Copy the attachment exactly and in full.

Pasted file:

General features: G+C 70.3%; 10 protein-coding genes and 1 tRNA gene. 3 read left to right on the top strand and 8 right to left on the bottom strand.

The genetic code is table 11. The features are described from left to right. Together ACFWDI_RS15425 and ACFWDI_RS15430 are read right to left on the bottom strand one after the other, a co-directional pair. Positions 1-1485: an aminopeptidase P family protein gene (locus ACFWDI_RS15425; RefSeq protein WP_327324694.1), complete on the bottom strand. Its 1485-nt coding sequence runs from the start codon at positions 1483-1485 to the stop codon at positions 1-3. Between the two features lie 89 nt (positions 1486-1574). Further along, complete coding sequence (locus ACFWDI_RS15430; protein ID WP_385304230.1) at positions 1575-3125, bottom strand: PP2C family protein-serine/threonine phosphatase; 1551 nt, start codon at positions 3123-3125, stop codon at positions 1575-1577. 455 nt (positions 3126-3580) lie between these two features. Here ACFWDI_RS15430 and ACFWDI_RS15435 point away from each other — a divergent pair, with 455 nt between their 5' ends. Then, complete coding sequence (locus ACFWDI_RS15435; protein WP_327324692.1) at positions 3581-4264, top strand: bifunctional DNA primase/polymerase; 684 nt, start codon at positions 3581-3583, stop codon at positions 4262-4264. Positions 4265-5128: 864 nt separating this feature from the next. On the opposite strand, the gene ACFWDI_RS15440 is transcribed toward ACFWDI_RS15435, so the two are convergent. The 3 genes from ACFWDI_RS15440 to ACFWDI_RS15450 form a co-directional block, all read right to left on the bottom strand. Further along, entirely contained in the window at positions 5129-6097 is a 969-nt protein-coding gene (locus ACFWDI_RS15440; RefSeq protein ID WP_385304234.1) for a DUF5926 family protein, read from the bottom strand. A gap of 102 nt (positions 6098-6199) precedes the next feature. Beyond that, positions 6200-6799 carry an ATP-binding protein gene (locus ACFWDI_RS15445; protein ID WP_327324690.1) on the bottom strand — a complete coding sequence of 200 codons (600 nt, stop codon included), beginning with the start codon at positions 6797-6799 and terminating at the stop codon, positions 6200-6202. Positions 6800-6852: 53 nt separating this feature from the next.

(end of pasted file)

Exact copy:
General features: G+C 70.3%; 10 protein-coding genes and 1 tRNA gene. 3 read left to right on the top strand and 8 right to left on the bottom strand.

The genetic code is table 11. The features are described from left to right. Together ACFWDI_RS15425 and ACFWDI_RS15430 are read right to left on the bottom strand one after the other, a co-directional pair. Positions 1-1485: an aminopeptidase P family protein gene (locus ACFWDI_RS15425; RefSeq protein WP_327324694.1), complete on the bottom strand. Its 1485-nt coding sequence runs from the start codon at positions 1483-1485 to the stop codon at positions 1-3. Between the two features lie 89 nt (positions 1486-1574). Further along, complete coding sequence (locus ACFWDI_RS15430; protein ID WP_385304230.1) at positions 1575-3125, bottom strand: PP2C family protein-serine/threonine phosphatase; 1551 nt, start codon at positions 3123-3125, stop codon at positions 1575-1577. 455 nt (positions 3126-3580) lie between these two features. Here ACFWDI_RS15430 and ACFWDI_RS15435 point away from each other — a divergent pair, with 455 nt between their 5' ends. Then, complete coding sequence (locus ACFWDI_RS15435; protein WP_327324692.1) at positions 3581-4264, top strand: bifunctional DNA primase/polymerase; 684 nt, start codon at positions 3581-3583, stop codon at positions 4262-4264. Positions 4265-5128: 864 nt separating this feature from the next. On the opposite strand, the gene ACFWDI_RS15440 is transcribed toward ACFWDI_RS15435, so the two are convergent. The 3 genes from ACFWDI_RS15440 to ACFWDI_RS15450 form a co-directional block, all read right to left on the bottom strand. Further along, entirely contained in the window at positions 5129-6097 is a 969-nt protein-coding gene (locus ACFWDI_RS15440; RefSeq protein ID WP_385304234.1) for a DUF5926 family protein, read from the bottom strand. A gap of 102 nt (positions 6098-6199) precedes the next feature. Beyond that, positions 6200-6799 carry an ATP-binding protein gene (locus ACFWDI_RS15445; protein ID WP_327324690.1) on the bottom strand — a complete coding sequence of 200 codons (600 nt, stop codon included), beginning with the start codon at positions 6797-6799 and terminating at the stop codon, positions 6200-6202. Positions 6800-6852: 53 nt separating this feature from the next.